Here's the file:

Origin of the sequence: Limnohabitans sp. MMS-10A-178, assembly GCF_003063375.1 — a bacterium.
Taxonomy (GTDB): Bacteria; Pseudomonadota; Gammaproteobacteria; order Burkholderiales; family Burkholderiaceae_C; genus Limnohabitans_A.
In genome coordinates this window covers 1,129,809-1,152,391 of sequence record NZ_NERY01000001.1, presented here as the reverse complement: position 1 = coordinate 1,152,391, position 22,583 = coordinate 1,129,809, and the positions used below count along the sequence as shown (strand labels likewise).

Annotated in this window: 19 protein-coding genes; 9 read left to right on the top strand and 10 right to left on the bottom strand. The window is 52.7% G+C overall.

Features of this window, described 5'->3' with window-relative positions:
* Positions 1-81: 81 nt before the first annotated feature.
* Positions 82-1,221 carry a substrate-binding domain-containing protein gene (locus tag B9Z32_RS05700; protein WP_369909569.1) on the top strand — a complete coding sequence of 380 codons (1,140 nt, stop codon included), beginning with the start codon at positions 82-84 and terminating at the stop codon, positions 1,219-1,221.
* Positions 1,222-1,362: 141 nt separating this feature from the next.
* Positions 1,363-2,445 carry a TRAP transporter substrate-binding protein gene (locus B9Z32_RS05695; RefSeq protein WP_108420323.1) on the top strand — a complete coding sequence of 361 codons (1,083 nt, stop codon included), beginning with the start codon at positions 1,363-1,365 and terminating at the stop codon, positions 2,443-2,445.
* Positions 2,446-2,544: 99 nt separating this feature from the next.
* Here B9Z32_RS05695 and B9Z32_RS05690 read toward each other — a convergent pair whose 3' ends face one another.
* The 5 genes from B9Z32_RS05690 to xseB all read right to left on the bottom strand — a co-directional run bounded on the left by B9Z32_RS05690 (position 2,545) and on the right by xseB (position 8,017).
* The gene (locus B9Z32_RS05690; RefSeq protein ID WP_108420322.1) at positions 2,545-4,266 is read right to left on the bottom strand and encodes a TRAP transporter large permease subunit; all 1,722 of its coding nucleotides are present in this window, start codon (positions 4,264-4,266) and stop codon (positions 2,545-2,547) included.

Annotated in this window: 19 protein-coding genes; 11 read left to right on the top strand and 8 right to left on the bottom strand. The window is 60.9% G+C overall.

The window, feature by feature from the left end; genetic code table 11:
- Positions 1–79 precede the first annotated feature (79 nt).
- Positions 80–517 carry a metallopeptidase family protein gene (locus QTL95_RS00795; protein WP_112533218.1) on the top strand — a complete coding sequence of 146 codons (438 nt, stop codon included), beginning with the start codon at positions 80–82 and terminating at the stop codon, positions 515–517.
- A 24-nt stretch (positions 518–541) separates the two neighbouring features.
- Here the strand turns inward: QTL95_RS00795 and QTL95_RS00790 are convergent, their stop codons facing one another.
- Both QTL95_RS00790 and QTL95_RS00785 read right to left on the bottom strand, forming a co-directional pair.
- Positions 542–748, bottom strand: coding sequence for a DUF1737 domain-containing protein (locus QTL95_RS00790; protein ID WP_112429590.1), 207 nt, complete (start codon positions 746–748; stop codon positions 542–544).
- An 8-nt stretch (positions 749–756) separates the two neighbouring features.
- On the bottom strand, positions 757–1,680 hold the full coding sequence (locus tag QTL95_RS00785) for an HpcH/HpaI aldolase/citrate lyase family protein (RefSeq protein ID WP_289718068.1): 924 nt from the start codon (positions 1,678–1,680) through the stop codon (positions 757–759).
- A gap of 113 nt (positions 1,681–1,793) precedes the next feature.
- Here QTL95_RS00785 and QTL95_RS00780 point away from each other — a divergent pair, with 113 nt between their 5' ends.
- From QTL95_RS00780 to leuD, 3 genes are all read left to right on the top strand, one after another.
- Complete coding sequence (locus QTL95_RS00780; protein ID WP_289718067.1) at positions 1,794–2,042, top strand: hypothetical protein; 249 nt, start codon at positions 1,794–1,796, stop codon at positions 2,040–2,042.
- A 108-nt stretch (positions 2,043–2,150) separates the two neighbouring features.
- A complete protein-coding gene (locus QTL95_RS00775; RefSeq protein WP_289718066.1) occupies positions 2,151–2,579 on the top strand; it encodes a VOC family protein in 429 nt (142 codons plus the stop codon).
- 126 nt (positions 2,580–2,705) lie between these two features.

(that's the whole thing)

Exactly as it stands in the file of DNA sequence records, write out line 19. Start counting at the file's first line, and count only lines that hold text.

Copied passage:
- Here the strand turns inward: QTL95_RS00795 and QTL95_RS00790 are convergent, their stop codons facing one another.